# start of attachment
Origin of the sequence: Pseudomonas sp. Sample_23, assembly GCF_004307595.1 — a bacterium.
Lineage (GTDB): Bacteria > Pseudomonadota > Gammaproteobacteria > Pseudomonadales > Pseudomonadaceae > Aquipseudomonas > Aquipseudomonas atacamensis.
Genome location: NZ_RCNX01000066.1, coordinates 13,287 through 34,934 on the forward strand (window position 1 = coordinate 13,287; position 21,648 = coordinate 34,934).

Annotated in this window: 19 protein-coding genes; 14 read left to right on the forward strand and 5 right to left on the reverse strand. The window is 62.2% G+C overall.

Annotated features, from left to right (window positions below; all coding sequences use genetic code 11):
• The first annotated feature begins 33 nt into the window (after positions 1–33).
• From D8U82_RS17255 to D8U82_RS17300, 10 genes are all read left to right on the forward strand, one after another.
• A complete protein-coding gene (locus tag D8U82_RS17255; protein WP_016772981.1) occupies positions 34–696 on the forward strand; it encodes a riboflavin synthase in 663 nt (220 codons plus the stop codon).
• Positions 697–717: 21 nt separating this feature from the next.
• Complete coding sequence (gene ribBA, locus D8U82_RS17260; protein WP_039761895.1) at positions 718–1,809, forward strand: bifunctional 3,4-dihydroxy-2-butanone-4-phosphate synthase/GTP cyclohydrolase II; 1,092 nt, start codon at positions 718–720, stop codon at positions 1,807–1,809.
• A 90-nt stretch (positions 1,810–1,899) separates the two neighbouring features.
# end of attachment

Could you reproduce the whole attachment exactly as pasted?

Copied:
Origin of the sequence: Pseudomonas sp. Sample_23, assembly GCF_004307595.1 — a bacterium.
Lineage (GTDB): Bacteria > Pseudomonadota > Gammaproteobacteria > Pseudomonadales > Pseudomonadaceae > Aquipseudomonas > Aquipseudomonas atacamensis.
Genome location: NZ_RCNX01000066.1, coordinates 13,287 through 34,934 on the forward strand (window position 1 = coordinate 13,287; position 21,648 = coordinate 34,934).

Annotated in this window: 19 protein-coding genes; 14 read left to right on the forward strand and 5 right to left on the reverse strand. The window is 62.2% G+C overall.

Annotated features, from left to right (window positions below; all coding sequences use genetic code 11):
• The first annotated feature begins 33 nt into the window (after positions 1–33).
• From D8U82_RS17255 to D8U82_RS17300, 10 genes are all read left to right on the forward strand, one after another.
• A complete protein-coding gene (locus tag D8U82_RS17255; protein WP_016772981.1) occupies positions 34–696 on the forward strand; it encodes a riboflavin synthase in 663 nt (220 codons plus the stop codon).
• Positions 697–717: 21 nt separating this feature from the next.
• Complete coding sequence (gene ribBA, locus D8U82_RS17260; protein WP_039761895.1) at positions 718–1,809, forward strand: bifunctional 3,4-dihydroxy-2-butanone-4-phosphate synthase/GTP cyclohydrolase II; 1,092 nt, start codon at positions 718–720, stop codon at positions 1,807–1,809.
• A 90-nt stretch (positions 1,810–1,899) separates the two neighbouring features.